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wrestling with Christ

Matthew 15:21-28

Rev. Andrew Eckert

St. Paul's Lutheran Church  
Wellston, Oklahoma

Sun, Feb 28, 2010 

[This sermon borrows heavily from a sermon by Johann Gerhard.]

In Genesis 32, it is recorded that the patriarch Jacob wrestled all night with One who was a Man, yet more than a man.  This was the Son of God Himself.

How strange that Christ our beloved Lord would fight against one of His own saints, and His own ancestor!  We may ask why the Lord would wrestle this way against someone who, at other times, He helped and treated in a loving, kindly way.

But Jacob struggled against this Man persistently, patiently, untiringly, until the Lord gave Him help and blessing.

A similar spiritual battle took place in the Holy Gospel today.  A Canaanite woman wrestled with Christ, not in a physical way, but spiritually, through prayer and petition.  Although we know that Christ is ever-loving and generous, yet He acted coldly towards her.  Still she persisted, until she obtained help and blessing from Him.

Here we learn a difficult lesson.  We understand more easily that we must battle against flesh and blood, against the evil world, and against the prince of this world.  But sometimes even our best Friend of all friends, Christ our dear Lord, hides His blessed face from us.  He presents Himself as if He were a stranger whom we have to engage in a wrestling match.  So our faith must persist patiently to overcome Christ.

Christ does not resist us because He is unloving.  We know that this could never be.  No, He resists us in order to test and strengthen our faith.  So we must endure various sorrows, temptations, trials and ordeals, even though we beg Christ in prayer to remove those troubles.  He does not immediately remove them.  He may wait far longer than we think right.  But in this testing, our faith grows.

The woman in our Gospel had a heavy cross laid upon her by having her daughter plagued by the devil.  What a terrible burden!

God allowed it to happen so that the tribulation could produce patience, as St. Paul says.  With us as well as her, God wishes for faith to shine forth, not dimly, but as a bright light in a dark place.

The woman did not let the trial crush her faith.  She went straight to Christ and begged His help.  So our crosses should move us to pray.  The fire of tribulation should drive a believing heart to fervent prayer.  We should acknowledge our most extreme poverty and weakness, our need and unworthiness.  We should lay ourselves in the dust in abject humility.  As Abraham prayed, "With embarrassment I have squirmed to speak with the Lord, even though I am but dust and ashes."  If this great patriarch prayed in this way, what is appropriate for us?

So we cry out as the woman did: "Lord, Son of David, have mercy on me!" We can only cry for mercy.  Nothing in us is strong or worthy.  We are beggars before the royal Son of David, the King of all kings.  In Him, the perfect, overflowing Fountain of every blessing, we receive help.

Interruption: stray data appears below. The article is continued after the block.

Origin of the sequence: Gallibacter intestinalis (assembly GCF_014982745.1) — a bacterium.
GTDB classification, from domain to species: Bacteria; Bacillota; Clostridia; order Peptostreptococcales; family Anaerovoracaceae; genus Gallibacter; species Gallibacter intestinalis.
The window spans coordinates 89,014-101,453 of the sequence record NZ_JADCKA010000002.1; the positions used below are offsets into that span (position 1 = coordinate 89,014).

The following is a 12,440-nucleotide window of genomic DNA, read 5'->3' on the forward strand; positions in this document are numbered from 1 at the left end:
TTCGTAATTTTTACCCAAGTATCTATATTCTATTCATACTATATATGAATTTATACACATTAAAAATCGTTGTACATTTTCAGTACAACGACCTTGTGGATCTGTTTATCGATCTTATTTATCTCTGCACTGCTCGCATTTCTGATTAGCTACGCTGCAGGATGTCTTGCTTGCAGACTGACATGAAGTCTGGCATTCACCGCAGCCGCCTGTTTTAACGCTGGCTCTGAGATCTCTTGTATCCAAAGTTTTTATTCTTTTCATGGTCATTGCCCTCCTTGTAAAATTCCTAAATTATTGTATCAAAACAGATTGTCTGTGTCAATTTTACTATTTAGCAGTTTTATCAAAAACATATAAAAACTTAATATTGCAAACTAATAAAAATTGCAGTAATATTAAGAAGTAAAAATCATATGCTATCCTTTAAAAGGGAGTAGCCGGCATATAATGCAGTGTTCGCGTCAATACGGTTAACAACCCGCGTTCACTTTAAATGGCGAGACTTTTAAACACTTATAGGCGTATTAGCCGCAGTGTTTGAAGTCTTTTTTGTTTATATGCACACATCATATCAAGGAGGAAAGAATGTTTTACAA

Yet He often delays.  Our prayers seem to receive only silence.  He may test us by making it appear as if the promises of God are not for us at all.  Christ said He was sent only to the lost sheep of the house of Israel.  The woman could have thought, "Oh, well, I guess I will receive no help from Him."  But she persisted nevertheless.

Sometimes we are tempted to think that God's promises of grace and protection are not really for us.  We may think that there is something wrong with us, so that God is not really on our side.  This is especially tempting because it is actually what we deserve.  But our prayers are never based on our worthiness.  Instead, we see our worthiness in Christ.  In Him, all the promises of God lay open for us.  His greatest love and help are for us, since He receives us in the Name of His Son.

So hold on to this promise: "Come to Me, all you who are worn out and over-burdened, and I will give you rest."  Although that rest may be delayed, it is the most certain promise of God in Christ.  Also He says to you: "God wants that all men be helped and come to the knowledge of the truth."  "All men" is also you, whether you are young or old, male or female.

For Christ did not give His life only for a certain few.  No, He suffered for all.  He poured out the favor of God with His precious Blood to justify all men, not just some.  So you know for certain that He has atoned for your sins.  You yourself are a beloved child of God, even His precious and chosen people, the true spiritual Israel.

Although you, like a little puppy, beg for the crumbs of grace to fall from the Master's Table, He never really gives crumbs.  He gives gigantic blessings.  He gives His Body and Blood.  He gives full and complete forgiveness of your sins - not once, but over and over, so that grace may overflow.  He has shown you the fullest revelation of His blessing in His Son, hung upon the Tree of Calvary for you.

Therefore, a little delay in these physical trials is nothing.  You have the kingdom and the glory of God and the life that can never be removed.  What are the brief troubles of life compared to that?

When it seems that God is uncaring towards your needs, remind yourself that He has given you all things in Christ.  What you lack in life, He will surely supply in His time.  Be patient, and wait for His mercy to come.  Pray without ceasing to the Lord who can rescue you.  He will see to all your needs.

In the Name of this all-gracious God, Father, Son, and Holy Spirit.  Amen.

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